When we first began working with the Mokan community on the island of Koh Lao two years ago, the villagers had never heard of “Mothers Day” or for that matter any other national holiday. They had no concept of a specific day, week, or month of the year because their culture bases the passing of time on the moon and the tides.
Once nomadic, living on the sea, they are now anchored on an island, impoverished and stateless. As we continue to help educate the sea gypsy children in this community and improve their health and welfare, we are also trying to introduce everyone in the village to the world they must live in now and forever in the future: a world with days, weeks, months – and holidays.
Many Koh Lao villagers, especially the elders, may never give much thought to our concept of a calendar, but Mothers Day is exceptional: it’s a day everyone believes in.
The villagers held their second annual Mothers Day Celebration this past week, where the children danced and performed for their moms and then knelt before them, expressing their respect and love. It is hard to understand exactly why this event hit such a huge emotional chord among this Mokan village. Everyone in the village cried in joy throughout the ceremony. Koh Lao Project details.
Father Joe recently presented the keynote address at the International Janusz Korczak Conference, held this August 5 - 9 in Tokyo, Japan. (Complete text of speech here.)
The bi-annual international conference is dedicated to the life and works of Janusz Korczak, a Polish-Jewish educator and pediatrician who introduced progressive orphanages to Poland and pioneered the legal rights of children everywhere. In 1942, when his Jewish orphanage was removed to the Warsaw Ghetto, Janusz Korczak refused an offer of help for his own safety. Months later Korczak and his children walked together in quiet dignity to the train bound for Treblinka, where they perished.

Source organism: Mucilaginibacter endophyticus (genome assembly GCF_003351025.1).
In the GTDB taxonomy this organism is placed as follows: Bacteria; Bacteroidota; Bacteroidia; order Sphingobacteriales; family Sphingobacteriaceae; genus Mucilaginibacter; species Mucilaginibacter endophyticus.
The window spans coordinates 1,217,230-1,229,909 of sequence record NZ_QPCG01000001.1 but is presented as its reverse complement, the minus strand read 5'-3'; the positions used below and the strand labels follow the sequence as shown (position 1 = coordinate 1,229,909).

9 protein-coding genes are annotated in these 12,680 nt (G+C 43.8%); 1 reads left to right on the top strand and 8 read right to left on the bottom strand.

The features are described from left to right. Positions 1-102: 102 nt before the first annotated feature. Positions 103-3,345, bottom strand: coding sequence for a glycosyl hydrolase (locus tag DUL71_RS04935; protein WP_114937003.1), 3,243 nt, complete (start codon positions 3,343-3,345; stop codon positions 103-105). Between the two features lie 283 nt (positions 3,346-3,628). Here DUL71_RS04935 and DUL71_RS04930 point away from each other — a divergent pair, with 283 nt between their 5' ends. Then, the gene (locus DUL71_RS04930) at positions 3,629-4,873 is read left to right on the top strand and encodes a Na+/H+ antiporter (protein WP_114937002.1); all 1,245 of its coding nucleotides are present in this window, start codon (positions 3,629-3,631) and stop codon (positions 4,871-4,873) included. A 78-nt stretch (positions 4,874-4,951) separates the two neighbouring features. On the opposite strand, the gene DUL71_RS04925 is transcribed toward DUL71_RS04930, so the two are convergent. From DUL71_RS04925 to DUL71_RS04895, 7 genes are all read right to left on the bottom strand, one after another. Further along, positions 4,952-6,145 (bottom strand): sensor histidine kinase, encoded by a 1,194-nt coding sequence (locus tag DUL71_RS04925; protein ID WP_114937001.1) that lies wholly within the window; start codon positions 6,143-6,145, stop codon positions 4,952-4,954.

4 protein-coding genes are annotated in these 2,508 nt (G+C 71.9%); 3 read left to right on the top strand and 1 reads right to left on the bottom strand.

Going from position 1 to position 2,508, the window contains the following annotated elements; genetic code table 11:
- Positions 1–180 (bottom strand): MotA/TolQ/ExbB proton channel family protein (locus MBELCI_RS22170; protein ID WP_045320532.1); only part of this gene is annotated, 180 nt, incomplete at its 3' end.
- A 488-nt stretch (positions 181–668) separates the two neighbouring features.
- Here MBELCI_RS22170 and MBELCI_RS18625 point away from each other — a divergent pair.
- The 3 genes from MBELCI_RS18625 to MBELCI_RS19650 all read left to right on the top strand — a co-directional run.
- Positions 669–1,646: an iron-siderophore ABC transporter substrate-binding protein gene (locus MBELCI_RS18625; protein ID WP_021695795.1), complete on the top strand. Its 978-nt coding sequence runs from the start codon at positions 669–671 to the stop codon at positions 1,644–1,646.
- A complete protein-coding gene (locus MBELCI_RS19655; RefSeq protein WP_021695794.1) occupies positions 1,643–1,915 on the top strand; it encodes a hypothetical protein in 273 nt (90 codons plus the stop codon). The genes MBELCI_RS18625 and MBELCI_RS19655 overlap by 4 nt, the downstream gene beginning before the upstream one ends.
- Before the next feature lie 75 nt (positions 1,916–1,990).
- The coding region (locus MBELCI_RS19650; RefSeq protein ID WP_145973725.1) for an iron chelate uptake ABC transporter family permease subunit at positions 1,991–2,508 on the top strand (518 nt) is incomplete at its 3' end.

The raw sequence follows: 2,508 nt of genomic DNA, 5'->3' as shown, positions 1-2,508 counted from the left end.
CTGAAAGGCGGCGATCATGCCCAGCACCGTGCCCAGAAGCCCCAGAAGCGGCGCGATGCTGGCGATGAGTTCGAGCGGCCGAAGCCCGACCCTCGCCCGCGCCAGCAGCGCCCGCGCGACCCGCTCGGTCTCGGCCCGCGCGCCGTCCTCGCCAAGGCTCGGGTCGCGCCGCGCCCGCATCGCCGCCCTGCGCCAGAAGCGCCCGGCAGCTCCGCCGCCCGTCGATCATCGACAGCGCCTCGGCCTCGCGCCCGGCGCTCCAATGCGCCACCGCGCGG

In his keynote address, Fr. Joe Maier presented a message from his own children – the 200 abandoned and orphaned children who live as family in Mercy Centre. When Fr. Joe told his children he would be speaking in Tokyo on the rights of children, they asked him to include the following statement:“Every child has an absolute right to protection from each and every adult they meet. All children, when they see any adult anywhere – on the street, in school, and especially at home - can look at that adult and know they will be protected. Loved. Looked after. No matter what. That they will not be harmed. They are safe.”